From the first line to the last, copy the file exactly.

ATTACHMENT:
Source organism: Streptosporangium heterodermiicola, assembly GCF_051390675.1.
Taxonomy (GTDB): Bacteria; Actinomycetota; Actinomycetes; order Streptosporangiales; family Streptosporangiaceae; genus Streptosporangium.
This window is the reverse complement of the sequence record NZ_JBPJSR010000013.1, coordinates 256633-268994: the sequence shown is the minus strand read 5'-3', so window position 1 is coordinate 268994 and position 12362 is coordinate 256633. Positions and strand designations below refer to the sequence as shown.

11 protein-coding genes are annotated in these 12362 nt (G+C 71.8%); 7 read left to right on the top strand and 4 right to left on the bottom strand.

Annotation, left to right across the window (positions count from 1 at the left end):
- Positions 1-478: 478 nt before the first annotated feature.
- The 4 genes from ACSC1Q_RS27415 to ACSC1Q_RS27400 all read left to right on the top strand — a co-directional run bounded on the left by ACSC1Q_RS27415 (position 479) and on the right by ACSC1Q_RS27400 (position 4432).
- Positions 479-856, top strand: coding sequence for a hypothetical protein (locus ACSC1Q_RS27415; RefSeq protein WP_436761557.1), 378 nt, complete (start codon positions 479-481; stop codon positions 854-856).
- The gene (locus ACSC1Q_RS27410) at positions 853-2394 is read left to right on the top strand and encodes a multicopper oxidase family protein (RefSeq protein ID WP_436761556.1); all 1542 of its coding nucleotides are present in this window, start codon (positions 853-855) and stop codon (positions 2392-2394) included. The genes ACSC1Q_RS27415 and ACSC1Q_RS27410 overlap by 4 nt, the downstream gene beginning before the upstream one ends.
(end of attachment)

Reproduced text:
Source organism: Streptosporangium heterodermiicola, assembly GCF_051390675.1.
Taxonomy (GTDB): Bacteria; Actinomycetota; Actinomycetes; order Streptosporangiales; family Streptosporangiaceae; genus Streptosporangium.
This window is the reverse complement of the sequence record NZ_JBPJSR010000013.1, coordinates 256633-268994: the sequence shown is the minus strand read 5'-3', so window position 1 is coordinate 268994 and position 12362 is coordinate 256633. Positions and strand designations below refer to the sequence as shown.

11 protein-coding genes are annotated in these 12362 nt (G+C 71.8%); 7 read left to right on the top strand and 4 right to left on the bottom strand.

Annotation, left to right across the window (positions count from 1 at the left end):
- Positions 1-478: 478 nt before the first annotated feature.
- The 4 genes from ACSC1Q_RS27415 to ACSC1Q_RS27400 all read left to right on the top strand — a co-directional run bounded on the left by ACSC1Q_RS27415 (position 479) and on the right by ACSC1Q_RS27400 (position 4432).
- Positions 479-856, top strand: coding sequence for a hypothetical protein (locus ACSC1Q_RS27415; RefSeq protein WP_436761557.1), 378 nt, complete (start codon positions 479-481; stop codon positions 854-856).
- The gene (locus ACSC1Q_RS27410) at positions 853-2394 is read left to right on the top strand and encodes a multicopper oxidase family protein (RefSeq protein ID WP_436761556.1); all 1542 of its coding nucleotides are present in this window, start codon (positions 853-855) and stop codon (positions 2392-2394) included. The genes ACSC1Q_RS27415 and ACSC1Q_RS27410 overlap by 4 nt, the downstream gene beginning before the upstream one ends.